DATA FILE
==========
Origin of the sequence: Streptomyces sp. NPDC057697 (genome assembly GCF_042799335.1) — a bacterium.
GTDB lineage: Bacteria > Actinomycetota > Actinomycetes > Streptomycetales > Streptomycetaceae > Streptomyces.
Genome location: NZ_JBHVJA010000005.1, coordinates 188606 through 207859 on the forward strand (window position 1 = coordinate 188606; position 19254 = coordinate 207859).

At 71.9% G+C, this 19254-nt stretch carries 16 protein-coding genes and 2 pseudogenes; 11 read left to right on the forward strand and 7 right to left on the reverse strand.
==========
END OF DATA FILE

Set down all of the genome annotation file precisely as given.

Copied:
Origin of the sequence: Streptomyces sp. NPDC057697 (genome assembly GCF_042799335.1) — a bacterium.
GTDB lineage: Bacteria > Actinomycetota > Actinomycetes > Streptomycetales > Streptomycetaceae > Streptomyces.
Genome location: NZ_JBHVJA010000005.1, coordinates 188606 through 207859 on the forward strand (window position 1 = coordinate 188606; position 19254 = coordinate 207859).

At 71.9% G+C, this 19254-nt stretch carries 16 protein-coding genes and 2 pseudogenes; 11 read left to right on the forward strand and 7 right to left on the reverse strand.